Want to reduce college costs? High schools can help.
When politicians discuss the crisis of higher education, they tend to focus on finding ways to reduce the price that students pay for college: tax-deductible savings accounts, better known as 529s; massive student debt cancellation, as Sen. Elizabeth Warren has proposed; free college, one of Sen. Bernie Sanders’ key talking points. All those plans presume that cost is the central barrier to college access — and admittedly, in far too many cases, it is.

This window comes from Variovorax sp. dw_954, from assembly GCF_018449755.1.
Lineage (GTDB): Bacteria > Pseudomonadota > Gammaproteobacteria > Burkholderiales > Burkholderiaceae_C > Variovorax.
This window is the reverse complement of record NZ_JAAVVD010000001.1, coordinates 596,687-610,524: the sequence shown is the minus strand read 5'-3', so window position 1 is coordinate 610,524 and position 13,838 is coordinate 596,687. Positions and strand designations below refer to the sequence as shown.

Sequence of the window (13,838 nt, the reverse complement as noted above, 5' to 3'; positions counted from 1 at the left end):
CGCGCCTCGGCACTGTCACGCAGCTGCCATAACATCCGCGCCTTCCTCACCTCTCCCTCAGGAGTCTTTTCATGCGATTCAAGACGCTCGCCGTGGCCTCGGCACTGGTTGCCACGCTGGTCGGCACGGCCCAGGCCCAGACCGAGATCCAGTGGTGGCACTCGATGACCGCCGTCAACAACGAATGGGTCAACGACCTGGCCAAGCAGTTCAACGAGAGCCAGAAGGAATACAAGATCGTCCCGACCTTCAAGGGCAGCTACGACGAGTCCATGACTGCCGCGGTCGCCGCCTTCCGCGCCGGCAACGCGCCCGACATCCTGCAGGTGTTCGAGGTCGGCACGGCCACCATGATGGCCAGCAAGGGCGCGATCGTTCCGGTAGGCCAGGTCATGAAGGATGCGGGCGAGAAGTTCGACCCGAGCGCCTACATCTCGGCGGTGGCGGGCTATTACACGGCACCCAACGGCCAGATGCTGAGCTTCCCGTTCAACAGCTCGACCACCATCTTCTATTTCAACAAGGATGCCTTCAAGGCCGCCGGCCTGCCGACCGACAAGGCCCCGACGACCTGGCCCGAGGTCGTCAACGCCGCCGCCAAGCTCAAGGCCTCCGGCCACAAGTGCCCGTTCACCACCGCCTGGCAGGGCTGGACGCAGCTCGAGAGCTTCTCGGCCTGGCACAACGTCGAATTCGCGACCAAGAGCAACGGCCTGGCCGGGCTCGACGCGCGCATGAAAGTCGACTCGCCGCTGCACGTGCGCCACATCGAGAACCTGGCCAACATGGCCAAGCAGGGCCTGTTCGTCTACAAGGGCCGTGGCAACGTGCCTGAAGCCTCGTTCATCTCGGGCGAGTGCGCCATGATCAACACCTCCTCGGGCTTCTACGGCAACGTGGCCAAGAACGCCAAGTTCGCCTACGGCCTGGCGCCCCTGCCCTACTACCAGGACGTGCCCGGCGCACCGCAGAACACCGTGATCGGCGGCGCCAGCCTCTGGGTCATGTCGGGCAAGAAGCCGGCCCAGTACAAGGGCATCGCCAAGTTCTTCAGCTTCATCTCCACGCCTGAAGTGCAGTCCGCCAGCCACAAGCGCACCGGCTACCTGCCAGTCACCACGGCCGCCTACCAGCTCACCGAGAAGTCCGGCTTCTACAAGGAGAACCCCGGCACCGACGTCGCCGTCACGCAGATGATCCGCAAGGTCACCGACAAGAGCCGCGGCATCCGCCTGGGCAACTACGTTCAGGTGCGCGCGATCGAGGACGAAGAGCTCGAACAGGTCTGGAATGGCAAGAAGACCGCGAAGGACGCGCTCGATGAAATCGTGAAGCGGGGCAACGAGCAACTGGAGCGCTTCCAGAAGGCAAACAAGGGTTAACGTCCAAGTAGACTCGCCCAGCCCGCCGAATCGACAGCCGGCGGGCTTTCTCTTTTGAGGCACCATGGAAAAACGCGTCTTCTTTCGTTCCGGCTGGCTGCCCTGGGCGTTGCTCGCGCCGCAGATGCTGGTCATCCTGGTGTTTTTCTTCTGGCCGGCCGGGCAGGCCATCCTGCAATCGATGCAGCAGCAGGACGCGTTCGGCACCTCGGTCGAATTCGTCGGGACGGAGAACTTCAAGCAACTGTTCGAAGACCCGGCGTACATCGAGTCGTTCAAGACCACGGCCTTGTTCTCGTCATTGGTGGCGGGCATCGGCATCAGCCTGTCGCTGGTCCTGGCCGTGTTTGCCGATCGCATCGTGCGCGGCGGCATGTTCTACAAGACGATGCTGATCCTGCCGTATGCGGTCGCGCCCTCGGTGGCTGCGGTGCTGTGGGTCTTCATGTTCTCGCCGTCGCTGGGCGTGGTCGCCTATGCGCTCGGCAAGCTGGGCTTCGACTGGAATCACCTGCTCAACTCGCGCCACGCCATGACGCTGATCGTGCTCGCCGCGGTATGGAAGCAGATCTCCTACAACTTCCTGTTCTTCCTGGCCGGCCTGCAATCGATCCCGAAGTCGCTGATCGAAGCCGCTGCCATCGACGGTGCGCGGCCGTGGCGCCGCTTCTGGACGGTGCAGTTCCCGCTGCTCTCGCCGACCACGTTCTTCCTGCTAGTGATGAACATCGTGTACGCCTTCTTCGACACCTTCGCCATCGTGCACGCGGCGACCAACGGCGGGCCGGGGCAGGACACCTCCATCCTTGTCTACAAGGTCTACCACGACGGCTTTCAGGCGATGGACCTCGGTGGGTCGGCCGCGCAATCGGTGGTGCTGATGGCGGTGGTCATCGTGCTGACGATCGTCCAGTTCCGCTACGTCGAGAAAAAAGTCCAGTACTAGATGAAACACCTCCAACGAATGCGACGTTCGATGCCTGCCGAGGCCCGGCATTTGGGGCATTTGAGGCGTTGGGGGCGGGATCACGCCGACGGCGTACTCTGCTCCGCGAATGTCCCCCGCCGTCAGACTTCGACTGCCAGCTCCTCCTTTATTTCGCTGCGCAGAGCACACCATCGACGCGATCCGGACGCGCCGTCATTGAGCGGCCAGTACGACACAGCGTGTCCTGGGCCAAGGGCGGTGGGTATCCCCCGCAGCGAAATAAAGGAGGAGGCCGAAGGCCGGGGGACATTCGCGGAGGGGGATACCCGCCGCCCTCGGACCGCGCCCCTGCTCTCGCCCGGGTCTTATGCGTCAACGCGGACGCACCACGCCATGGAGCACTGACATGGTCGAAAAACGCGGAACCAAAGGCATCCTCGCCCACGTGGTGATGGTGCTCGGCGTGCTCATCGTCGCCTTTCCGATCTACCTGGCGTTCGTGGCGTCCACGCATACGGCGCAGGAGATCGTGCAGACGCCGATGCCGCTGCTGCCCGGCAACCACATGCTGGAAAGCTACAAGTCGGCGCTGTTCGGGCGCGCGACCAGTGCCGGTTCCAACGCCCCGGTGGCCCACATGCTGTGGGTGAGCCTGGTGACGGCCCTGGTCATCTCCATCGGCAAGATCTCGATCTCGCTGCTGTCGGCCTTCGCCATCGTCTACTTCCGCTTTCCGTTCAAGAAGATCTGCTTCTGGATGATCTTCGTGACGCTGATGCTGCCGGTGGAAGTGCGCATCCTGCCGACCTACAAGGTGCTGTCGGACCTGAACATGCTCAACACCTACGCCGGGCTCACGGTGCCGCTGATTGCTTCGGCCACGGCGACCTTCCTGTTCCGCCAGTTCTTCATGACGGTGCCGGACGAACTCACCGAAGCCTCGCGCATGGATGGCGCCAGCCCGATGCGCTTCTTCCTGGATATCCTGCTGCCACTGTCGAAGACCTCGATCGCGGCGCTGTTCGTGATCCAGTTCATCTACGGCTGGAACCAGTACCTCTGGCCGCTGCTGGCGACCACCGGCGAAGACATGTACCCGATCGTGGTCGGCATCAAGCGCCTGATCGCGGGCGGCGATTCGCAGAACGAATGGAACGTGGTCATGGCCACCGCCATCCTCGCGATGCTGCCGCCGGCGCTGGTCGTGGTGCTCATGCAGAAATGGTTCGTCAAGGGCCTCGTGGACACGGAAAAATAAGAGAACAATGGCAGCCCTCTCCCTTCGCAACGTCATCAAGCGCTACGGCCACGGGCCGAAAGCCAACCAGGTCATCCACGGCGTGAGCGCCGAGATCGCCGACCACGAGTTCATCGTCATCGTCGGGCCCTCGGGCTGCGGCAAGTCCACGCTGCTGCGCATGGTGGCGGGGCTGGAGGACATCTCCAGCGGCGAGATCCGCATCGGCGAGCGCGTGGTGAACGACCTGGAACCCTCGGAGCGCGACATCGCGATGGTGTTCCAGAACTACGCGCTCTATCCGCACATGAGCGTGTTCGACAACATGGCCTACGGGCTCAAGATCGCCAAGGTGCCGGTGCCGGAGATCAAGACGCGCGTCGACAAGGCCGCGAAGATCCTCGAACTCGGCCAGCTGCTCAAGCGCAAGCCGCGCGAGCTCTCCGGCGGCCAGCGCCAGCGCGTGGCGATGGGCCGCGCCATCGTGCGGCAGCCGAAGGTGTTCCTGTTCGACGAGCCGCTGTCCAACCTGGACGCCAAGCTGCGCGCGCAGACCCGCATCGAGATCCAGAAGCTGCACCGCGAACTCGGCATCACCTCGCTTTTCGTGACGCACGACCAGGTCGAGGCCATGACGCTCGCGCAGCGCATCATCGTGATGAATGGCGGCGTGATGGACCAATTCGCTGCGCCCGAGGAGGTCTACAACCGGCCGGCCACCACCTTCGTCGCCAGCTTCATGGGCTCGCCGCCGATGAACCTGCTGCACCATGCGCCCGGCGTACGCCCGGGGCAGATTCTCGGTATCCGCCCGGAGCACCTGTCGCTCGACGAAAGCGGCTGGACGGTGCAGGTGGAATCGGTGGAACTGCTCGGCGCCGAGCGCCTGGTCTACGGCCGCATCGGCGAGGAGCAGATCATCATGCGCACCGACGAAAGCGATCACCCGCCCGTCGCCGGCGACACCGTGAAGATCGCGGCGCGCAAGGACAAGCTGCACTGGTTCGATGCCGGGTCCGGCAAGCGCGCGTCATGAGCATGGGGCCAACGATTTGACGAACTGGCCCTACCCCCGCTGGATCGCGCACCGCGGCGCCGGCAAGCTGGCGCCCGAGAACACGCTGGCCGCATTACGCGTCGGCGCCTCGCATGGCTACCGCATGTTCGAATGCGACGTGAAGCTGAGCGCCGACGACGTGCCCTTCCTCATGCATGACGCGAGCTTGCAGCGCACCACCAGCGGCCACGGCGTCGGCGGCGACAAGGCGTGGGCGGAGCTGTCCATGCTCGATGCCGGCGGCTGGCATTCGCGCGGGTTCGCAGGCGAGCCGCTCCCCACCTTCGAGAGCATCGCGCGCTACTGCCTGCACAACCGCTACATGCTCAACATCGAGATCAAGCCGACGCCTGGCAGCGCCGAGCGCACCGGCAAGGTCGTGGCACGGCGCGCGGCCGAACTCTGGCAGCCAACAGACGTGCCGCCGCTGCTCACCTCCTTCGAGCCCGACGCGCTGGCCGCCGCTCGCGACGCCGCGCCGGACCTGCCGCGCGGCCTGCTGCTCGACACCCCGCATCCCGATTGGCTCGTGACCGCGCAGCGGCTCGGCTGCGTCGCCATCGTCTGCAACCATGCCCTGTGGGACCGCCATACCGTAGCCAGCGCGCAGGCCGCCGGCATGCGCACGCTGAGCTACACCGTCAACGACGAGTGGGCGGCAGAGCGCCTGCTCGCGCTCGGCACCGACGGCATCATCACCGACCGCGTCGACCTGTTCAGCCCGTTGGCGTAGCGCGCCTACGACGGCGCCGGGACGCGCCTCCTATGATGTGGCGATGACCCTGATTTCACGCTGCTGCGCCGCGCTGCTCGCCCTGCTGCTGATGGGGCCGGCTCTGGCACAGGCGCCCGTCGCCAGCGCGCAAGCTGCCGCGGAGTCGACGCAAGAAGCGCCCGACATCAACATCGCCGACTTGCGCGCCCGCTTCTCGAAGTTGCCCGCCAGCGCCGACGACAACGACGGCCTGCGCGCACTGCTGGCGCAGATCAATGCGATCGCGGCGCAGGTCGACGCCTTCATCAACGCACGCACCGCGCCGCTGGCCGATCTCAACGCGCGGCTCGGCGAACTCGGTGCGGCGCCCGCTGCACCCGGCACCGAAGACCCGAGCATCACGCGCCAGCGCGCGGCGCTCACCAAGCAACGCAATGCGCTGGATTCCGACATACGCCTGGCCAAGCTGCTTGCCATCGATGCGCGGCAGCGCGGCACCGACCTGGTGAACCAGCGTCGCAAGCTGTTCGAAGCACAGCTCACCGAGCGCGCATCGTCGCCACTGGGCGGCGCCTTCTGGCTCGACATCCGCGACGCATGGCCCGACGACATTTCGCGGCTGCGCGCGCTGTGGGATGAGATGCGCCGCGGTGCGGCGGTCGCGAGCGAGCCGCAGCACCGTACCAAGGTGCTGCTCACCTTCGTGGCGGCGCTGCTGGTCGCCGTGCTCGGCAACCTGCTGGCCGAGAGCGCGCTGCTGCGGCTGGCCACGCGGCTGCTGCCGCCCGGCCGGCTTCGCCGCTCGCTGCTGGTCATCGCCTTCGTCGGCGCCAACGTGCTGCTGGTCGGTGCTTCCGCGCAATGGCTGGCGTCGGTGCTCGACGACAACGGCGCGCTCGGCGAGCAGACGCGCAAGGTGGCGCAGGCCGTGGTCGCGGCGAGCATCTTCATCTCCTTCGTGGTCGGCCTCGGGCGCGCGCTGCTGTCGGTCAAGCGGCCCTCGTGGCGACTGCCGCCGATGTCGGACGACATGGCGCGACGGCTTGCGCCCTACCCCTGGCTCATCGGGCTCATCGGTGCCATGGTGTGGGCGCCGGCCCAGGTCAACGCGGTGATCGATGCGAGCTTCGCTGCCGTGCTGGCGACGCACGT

But when I served as Mayor of Chicago, I discovered that focusing exclusively on student debt is the wrong approach — it attacks the problem at the wrong time and in the wrong place. We live in an age when a high school diploma is no longer sufficient for those looking to earn a middle-class living — almost every student needs something more. If we really want to broaden the gateway into higher education, we need to focus more directly on what comes before that, specifically, what students learn in the final two years of high school.